Amsterdam has always had one of the biggest and brightest celebrations of Pride. This year, however, it’s also been cancelled due to the COVID-19 pandemic, but is set to return on August 6, 2021. Amsterdam Pride has been taking place since 1996, and usually spans a week. During Pride, there are exhibitions, cultural and sporting events, as well as street parties. 


Vienna, Austria

The first gay rights march in Vienna took place in 1982. It was attended by 100 people, and was followed two years later by the first Pride parade, in 1984. Twelve years later, in 1996, the Rainbow Parade became established as a regular event, and takes place every year at the end of June or at the beginning of July, on a Saturday. 





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DE: GOOD NEWS! Mitte letzter Woche bekamen wir das Antwort-Schreiben des österreichischen Bundespräsidenten und dürfen zum Wochen-Start nun verkünden: Bundespräsident Alexander Van der Bellen übernimmt den Ehrenschutz über die EuroPride Konferenz und nimmt die Einladung für die Abschlusskundgebung am 15. Juni 2019 an und wird dabei auch eine kurze Rede halten! Wir fühlen uns geehrt und voller Stolz! Together & Proud 🏳‍🌈@vanderbellen . ENG: GOOD NEWS! In the middle of last week we received the confirmation from the President of Austria, Alexander Van der Bellen that the EuroPride Conference will take place under his patronage! He also gladly accepted our invitation to speak at the Pride Celebration at Rathausplatz after the EuroPride Parade on the 15th of June 2019. This is a great honour and we are very proud of this privilege! Together & Proud 🏳‍🌈@vanderbellen

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Mexico City, Mexico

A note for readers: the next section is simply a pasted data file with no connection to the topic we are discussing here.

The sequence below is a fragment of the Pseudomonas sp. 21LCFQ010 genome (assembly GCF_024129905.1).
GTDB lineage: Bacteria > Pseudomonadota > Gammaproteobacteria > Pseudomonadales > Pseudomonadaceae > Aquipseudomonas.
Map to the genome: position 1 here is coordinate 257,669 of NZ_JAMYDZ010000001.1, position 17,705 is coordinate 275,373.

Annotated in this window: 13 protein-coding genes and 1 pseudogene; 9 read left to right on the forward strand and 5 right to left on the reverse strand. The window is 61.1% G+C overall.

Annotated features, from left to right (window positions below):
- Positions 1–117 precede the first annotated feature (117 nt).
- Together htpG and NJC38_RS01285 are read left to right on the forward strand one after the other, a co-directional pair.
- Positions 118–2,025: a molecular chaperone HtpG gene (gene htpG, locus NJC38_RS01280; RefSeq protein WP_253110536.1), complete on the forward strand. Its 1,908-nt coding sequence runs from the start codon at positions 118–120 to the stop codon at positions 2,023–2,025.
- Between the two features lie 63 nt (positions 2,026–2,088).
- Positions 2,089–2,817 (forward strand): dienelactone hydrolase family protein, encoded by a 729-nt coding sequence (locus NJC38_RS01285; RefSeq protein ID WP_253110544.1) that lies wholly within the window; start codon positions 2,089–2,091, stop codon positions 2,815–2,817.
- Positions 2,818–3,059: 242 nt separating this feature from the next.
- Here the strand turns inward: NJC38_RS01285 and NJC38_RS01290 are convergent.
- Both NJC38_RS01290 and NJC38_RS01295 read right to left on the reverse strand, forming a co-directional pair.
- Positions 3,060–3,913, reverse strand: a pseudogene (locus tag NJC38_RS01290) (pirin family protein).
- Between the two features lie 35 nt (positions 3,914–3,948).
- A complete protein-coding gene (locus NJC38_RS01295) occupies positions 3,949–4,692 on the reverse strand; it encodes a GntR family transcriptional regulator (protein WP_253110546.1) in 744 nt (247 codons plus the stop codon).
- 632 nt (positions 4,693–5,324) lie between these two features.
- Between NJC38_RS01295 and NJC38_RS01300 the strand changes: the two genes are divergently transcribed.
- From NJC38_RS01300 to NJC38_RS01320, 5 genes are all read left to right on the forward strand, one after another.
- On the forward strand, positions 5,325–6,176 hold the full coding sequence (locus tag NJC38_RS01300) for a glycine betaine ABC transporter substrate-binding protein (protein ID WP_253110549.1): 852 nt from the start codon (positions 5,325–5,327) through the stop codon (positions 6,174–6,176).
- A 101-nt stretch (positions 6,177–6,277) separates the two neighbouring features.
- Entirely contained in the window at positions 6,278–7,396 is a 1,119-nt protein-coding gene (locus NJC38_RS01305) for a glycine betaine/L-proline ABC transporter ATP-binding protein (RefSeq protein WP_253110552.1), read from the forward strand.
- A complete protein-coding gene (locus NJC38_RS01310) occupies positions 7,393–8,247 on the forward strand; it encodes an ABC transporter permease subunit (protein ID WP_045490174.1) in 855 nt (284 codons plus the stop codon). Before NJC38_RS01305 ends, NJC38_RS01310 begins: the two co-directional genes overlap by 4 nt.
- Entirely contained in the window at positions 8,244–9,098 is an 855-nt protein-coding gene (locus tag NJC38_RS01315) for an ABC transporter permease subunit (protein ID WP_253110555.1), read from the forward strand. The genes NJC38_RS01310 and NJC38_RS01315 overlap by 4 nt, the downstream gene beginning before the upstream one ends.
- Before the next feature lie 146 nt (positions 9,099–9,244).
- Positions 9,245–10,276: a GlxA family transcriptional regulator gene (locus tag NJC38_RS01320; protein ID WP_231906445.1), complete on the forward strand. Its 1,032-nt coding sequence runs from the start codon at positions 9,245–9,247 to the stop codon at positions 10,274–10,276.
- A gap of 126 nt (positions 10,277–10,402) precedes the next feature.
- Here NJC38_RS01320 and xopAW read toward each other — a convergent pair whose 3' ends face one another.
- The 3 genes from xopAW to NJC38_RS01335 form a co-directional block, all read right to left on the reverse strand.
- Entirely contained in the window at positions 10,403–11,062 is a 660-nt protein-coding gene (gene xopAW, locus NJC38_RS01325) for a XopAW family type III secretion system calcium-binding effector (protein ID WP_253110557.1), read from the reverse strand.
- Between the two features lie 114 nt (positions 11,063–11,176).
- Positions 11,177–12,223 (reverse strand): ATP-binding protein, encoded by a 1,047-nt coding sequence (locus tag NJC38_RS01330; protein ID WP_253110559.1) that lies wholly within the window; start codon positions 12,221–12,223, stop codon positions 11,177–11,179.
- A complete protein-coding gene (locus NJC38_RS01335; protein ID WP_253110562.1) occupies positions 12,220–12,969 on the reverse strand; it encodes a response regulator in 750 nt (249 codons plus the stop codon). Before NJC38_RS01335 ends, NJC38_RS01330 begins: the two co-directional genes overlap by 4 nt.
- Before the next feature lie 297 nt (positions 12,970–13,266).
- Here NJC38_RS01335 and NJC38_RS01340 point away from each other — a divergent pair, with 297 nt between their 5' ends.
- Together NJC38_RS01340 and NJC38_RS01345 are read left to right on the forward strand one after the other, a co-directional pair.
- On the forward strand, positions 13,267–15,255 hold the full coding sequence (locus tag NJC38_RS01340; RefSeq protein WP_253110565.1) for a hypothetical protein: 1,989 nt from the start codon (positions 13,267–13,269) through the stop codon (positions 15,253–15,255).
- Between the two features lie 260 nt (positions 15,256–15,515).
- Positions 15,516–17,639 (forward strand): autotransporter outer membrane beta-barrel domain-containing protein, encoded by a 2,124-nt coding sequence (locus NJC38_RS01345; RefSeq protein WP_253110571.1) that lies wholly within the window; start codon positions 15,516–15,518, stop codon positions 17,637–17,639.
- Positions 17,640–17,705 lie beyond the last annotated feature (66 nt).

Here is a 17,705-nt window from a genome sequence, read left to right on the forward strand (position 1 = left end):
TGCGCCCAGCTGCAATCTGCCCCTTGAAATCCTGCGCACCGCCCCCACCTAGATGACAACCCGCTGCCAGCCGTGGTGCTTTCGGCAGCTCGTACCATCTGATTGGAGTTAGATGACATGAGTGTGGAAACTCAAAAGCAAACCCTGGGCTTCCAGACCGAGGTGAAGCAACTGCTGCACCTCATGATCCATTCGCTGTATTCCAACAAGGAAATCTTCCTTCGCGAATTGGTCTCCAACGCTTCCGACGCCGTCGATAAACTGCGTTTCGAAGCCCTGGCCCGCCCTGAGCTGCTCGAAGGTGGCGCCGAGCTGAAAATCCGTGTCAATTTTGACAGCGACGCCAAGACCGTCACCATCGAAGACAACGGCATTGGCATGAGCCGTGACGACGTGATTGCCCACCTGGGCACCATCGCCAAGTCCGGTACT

As the first Latin American city to legalize gay marriage in 2009, Mexico City has always been a safe haven for LGBTQIA+ individuals in South America. Mexico’s Pride celebrations are then extra colorful and special, as those fleeing from persecution often head to the city in order to feel free and accepted. 



Stockholm, Sweden

Stockholm Pride has been celebrated since 1998, and shows no signs of stopping. Held every year either at the end of July or at the beginning of August, Stockholm Pride is attended by over 600,000 people (as of 2014). One of their traditions is creating a unique “dog-tag,” chosen through a design competition and has been participated in by some of fashion’s most renowned designers like Jean Paul Gaultier.



A Pride march in Timor-Leste
A Pride march in Timor-Leste | Photo by Tanushree Rao on Unsplash

Dublin, Ireland

Dublin is a city that knows how to party, and so there’s no doubt that Dublin Pride is exceptionally fun and colorful. Dublin Pride is a ten-day festival that celebrates LGBT culture in Ireland. Every year, the festival has themes and Grand Marshalls—just like its St. Paddy’s Day celebrations!


Taipei, Taiwan

As another country that has legalized same-sex marriage, Taiwan Pride is one of the most colorful Pride Marches around the world, first having taken place in 2003. It is the largest Pride parade in Asia, attracting more than 200,000 participants. 




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Lead photo from Unsplash.